Matthew Billips posted on Twitter a series of staggering comments about Deen, 66, prompting the Emmy Award-winning television host to ask a judge to disqualify him from representing her accuser, Lisa Jackson.
Billips “commented to his limited number of Twitter followers that he was engaged in the ‘good fight’ against ‘evil sexism and racism’ by Paula Deen and her brother,” according to documents filed in the court case and obtained exclusively by RadarOnline.com.
He also wrote on social media that Deen had herself engaged in “racist behavior toward employees” and that he “planned on ‘doing’ and ‘undressing’ her [Deen] during discovery and that suing her was a ‘real hoot’.”
So furious was Deen at the comments, she filed a motion to have the court ban Billips — claiming the attorney frequently used “obscene, bawdy and racially charged language” on the Twitter account which has since deleted.
However, U.S. Magistrate Judge G.R Smith denied the claim but did seal some of the comments pending further consideration.
The judge sealed all missives that did not relate to the case, however.
“The court is satisfied that those tweets were filed simply to embarrass Billips and for no other purpose,” Judge Smith wrote in his ruling on May 8.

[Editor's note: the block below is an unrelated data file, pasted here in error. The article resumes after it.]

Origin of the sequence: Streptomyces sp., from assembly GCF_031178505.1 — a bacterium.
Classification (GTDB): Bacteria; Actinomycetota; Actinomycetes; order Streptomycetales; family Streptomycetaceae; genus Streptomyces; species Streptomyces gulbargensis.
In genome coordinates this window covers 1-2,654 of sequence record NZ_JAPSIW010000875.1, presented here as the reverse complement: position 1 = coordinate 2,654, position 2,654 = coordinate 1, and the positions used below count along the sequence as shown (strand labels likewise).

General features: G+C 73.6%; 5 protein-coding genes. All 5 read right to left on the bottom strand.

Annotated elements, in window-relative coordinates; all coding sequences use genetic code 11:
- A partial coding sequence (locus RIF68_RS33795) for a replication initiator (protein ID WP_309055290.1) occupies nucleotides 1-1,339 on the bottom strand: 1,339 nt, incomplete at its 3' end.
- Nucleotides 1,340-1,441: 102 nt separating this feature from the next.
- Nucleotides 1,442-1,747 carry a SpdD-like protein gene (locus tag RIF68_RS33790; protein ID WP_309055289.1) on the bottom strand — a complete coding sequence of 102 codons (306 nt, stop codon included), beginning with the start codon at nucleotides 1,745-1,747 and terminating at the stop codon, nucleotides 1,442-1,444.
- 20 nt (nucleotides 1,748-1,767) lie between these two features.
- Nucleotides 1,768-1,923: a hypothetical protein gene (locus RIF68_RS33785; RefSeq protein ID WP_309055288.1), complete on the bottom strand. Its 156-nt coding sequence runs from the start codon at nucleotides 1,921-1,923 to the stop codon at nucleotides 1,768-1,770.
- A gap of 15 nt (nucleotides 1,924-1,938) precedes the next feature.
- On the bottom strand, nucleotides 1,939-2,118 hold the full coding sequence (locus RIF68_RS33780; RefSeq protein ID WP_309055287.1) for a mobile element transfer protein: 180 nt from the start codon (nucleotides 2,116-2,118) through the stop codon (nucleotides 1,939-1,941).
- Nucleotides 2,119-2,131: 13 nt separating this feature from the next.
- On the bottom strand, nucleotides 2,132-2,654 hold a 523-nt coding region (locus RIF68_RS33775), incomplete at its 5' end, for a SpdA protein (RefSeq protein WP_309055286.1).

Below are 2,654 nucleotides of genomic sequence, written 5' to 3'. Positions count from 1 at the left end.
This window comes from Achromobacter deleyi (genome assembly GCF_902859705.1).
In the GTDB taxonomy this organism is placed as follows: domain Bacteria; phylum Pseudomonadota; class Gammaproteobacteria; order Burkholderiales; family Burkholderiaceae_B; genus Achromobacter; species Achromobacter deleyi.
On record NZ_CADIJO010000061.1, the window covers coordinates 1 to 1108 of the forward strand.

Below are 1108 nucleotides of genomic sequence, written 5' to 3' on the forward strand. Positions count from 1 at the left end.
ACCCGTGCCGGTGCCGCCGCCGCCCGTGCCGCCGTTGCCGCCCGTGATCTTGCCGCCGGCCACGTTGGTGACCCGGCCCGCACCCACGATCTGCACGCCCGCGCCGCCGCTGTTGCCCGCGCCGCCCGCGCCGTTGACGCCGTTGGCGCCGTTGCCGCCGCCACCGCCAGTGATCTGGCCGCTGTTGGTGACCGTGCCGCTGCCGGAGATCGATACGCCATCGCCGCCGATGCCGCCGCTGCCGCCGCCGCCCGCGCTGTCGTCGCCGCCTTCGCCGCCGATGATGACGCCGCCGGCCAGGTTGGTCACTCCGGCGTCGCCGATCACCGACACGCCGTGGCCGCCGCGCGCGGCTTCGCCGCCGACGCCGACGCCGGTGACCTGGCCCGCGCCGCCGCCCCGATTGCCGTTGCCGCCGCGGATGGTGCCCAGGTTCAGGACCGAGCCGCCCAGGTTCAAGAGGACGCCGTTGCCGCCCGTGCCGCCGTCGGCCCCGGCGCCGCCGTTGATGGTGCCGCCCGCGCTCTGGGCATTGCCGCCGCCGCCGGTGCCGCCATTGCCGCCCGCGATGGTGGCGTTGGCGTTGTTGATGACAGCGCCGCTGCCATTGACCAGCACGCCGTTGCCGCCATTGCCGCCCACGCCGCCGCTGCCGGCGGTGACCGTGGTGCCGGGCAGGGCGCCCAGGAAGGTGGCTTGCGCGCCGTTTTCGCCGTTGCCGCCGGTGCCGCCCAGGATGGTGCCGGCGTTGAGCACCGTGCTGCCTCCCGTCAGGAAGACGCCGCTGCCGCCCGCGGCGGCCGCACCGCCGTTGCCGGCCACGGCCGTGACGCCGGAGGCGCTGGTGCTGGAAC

Jackson, the former manager at Uncle Bubba’s Seafood and Oyster House in Savannah, Ga., sued Deen and her brother for $1.2 million in 2012, claiming that Earl “Bubba’ Hiers sexually harassed her for five years, frequently used the the word “n*gger”, referred to President Obama as a “n*gger” and watched pornography on work computers.
In a deposition in the case, as RadarOnline.com reported, Deen admitted under oath also using the N-word but denied she was racist.
in the May 17 deposition, Deen replied “Yes, of course,” when asked if she used the N-word.
Deen also reportedly admitted telling racist jokes, explaining: “It’s just what they are — they’re jokes…most jokes are about Jewish people, rednecks, black folks…I can’t determine what offends another person.”
In a statement after details of the deposition were released, a spokesperson for the television star said “contrary to media reports, Ms. Deen does not condone or find the use of racial epithets acceptable. She is looking forward to her day in court.”